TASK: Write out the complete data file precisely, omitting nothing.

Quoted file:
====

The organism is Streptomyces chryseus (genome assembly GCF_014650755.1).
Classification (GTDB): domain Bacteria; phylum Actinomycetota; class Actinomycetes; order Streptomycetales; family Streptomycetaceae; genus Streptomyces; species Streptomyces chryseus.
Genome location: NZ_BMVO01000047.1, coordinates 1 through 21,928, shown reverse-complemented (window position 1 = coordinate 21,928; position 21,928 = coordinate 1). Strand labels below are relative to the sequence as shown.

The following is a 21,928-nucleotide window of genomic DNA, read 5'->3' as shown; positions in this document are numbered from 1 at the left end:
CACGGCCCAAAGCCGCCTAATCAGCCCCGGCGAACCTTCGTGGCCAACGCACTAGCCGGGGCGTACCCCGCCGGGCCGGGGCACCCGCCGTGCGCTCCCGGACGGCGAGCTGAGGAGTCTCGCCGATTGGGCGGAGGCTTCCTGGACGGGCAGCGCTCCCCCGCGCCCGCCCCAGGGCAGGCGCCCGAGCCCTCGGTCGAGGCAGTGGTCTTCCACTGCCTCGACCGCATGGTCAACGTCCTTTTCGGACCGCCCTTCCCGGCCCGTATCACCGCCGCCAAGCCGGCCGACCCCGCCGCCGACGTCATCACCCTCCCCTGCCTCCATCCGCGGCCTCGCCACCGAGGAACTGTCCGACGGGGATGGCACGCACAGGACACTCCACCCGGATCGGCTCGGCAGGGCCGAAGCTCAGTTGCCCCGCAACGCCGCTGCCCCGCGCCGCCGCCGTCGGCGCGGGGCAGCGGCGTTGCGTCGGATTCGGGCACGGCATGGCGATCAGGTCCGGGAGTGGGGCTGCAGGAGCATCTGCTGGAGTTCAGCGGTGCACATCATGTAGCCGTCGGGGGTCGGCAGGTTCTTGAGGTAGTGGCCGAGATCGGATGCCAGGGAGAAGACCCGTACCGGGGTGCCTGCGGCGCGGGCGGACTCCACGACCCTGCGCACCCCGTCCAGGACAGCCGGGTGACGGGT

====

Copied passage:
The organism is Streptomyces chryseus (genome assembly GCF_014650755.1).
Classification (GTDB): domain Bacteria; phylum Actinomycetota; class Actinomycetes; order Streptomycetales; family Streptomycetaceae; genus Streptomyces; species Streptomyces chryseus.
Genome location: NZ_BMVO01000047.1, coordinates 1 through 21,928, shown reverse-complemented (window position 1 = coordinate 21,928; position 21,928 = coordinate 1). Strand labels below are relative to the sequence as shown.

The following is a 21,928-nucleotide window of genomic DNA, read 5'->3' as shown; positions in this document are numbered from 1 at the left end:
CACGGCCCAAAGCCGCCTAATCAGCCCCGGCGAACCTTCGTGGCCAACGCACTAGCCGGGGCGTACCCCGCCGGGCCGGGGCACCCGCCGTGCGCTCCCGGACGGCGAGCTGAGGAGTCTCGCCGATTGGGCGGAGGCTTCCTGGACGGGCAGCGCTCCCCCGCGCCCGCCCCAGGGCAGGCGCCCGAGCCCTCGGTCGAGGCAGTGGTCTTCCACTGCCTCGACCGCATGGTCAACGTCCTTTTCGGACCGCCCTTCCCGGCCCGTATCACCGCCGCCAAGCCGGCCGACCCCGCCGCCGACGTCATCACCCTCCCCTGCCTCCATCCGCGGCCTCGCCACCGAGGAACTGTCCGACGGGGATGGCACGCACAGGACACTCCACCCGGATCGGCTCGGCAGGGCCGAAGCTCAGTTGCCCCGCAACGCCGCTGCCCCGCGCCGCCGCCGTCGGCGCGGGGCAGCGGCGTTGCGTCGGATTCGGGCACGGCATGGCGATCAGGTCCGGGAGTGGGGCTGCAGGAGCATCTGCTGGAGTTCAGCGGTGCACATCATGTAGCCGTCGGGGGTCGGCAGGTTCTTGAGGTAGTGGCCGAGATCGGATGCCAGGGAGAAGACCCGTACCGGGGTGCCTGCGGCGCGGGCGGACTCCACGACCCTGCGCACCCCGTCCAGGACAGCCGGGTGACGGGT